AIS Target Query. Deep zoom into the Hylebos waterway to find three vessels currently underway, including the cargo ship Indigo Lake. These vessels were approximately three miles away from my current location


RPi2 with Hardware OpenGL & OpenCPN Recipe

On and off for the past few months I’ve been trying to figure out a problem with OpenGL and the Raspberry Pi 2. Quite simply I want to be able to build, from bare metal, a chartplotter system on a RPi2 that has AIS, GPS, Vector charts, and 10fps. Based on the hardware specs, it should be very possible. However, in practice, I have seen only 1-2fps.

The very good folks on cruisersforum have been hard at work trying to solve this problem, and over the past few days I resurrected this project took a stab at using the latest versions.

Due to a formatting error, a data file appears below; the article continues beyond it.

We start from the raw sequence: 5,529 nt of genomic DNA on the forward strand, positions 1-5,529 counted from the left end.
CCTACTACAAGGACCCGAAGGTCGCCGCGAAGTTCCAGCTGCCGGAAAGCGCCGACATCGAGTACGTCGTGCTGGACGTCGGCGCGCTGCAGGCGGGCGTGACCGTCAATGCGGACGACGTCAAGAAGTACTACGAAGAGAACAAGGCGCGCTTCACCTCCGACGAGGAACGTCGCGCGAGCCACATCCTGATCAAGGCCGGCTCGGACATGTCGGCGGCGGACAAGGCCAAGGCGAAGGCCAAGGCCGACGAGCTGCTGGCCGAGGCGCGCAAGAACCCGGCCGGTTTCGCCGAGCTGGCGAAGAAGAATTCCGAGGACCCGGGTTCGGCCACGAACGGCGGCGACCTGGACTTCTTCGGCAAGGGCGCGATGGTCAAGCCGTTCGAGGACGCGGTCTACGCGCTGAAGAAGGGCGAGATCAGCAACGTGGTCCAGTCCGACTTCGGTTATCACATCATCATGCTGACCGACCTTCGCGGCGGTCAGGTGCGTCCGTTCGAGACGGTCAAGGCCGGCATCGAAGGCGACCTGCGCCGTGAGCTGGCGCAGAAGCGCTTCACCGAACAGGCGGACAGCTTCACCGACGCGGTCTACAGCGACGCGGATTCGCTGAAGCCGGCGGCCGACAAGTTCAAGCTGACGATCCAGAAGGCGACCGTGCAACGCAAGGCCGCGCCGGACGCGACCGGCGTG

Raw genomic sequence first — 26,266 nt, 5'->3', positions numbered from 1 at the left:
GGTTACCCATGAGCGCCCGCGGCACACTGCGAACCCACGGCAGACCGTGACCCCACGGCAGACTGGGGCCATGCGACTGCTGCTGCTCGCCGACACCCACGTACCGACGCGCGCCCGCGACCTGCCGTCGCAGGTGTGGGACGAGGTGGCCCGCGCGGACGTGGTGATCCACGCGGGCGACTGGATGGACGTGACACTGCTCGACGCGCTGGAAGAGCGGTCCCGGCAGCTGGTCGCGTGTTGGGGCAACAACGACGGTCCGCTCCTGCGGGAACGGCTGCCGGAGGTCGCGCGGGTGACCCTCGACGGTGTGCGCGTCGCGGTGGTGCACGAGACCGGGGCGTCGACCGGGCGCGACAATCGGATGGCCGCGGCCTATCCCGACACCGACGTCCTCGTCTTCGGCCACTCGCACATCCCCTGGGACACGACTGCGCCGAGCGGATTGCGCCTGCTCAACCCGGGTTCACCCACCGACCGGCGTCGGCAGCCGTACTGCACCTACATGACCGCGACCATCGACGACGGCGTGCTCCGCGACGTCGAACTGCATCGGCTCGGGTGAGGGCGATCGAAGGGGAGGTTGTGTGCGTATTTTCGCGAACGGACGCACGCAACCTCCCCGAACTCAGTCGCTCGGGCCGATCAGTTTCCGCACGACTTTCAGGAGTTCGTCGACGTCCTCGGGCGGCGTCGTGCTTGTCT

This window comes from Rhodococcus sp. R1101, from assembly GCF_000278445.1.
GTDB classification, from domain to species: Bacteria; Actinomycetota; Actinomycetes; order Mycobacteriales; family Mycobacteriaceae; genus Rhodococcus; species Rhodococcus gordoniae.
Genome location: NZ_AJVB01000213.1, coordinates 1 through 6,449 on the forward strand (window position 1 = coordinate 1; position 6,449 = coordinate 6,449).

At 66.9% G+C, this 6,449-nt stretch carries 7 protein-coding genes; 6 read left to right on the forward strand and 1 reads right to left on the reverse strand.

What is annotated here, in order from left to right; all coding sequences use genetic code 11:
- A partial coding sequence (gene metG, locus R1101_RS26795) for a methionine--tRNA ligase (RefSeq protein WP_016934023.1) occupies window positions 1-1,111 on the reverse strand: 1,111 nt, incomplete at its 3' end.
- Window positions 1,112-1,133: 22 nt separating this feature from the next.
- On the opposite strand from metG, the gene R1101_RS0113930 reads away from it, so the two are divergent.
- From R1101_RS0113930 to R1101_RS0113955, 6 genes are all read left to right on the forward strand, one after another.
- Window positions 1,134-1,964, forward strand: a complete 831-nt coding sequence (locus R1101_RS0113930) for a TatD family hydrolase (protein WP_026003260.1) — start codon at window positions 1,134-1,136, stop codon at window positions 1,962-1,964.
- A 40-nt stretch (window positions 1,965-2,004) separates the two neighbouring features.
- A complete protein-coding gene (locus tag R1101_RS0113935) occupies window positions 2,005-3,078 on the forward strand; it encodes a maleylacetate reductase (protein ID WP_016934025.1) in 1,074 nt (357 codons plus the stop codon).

On a new board and SD card, the recipe below was used to create a working version of the RPi2 that meets these performance goals. With this setup, I get very usable performance with OpenGL enabled, less than 5% CPU with a satisfactorily responsive UI, USB AIS and GPS, and Vector Charts.


  1. Raspberry Pi 2
  2. 16G micro SD card
  3. Tontec 7″ HDMI screen
  4. USB keyboard and touchpad
  5. USB WiFi Dongle
  6. USB GPS Puck
  7. dAISy USB AIS receiver

Build the Pi with a Jessie Distribution and the open source OpenGL drivers

Image the most recent version of Raspian onto a class-10 sd card. I used Raspbian Jessie, with a build date of 3-18-2016.

Once booted, connect to the internet, and then in Raspi-config: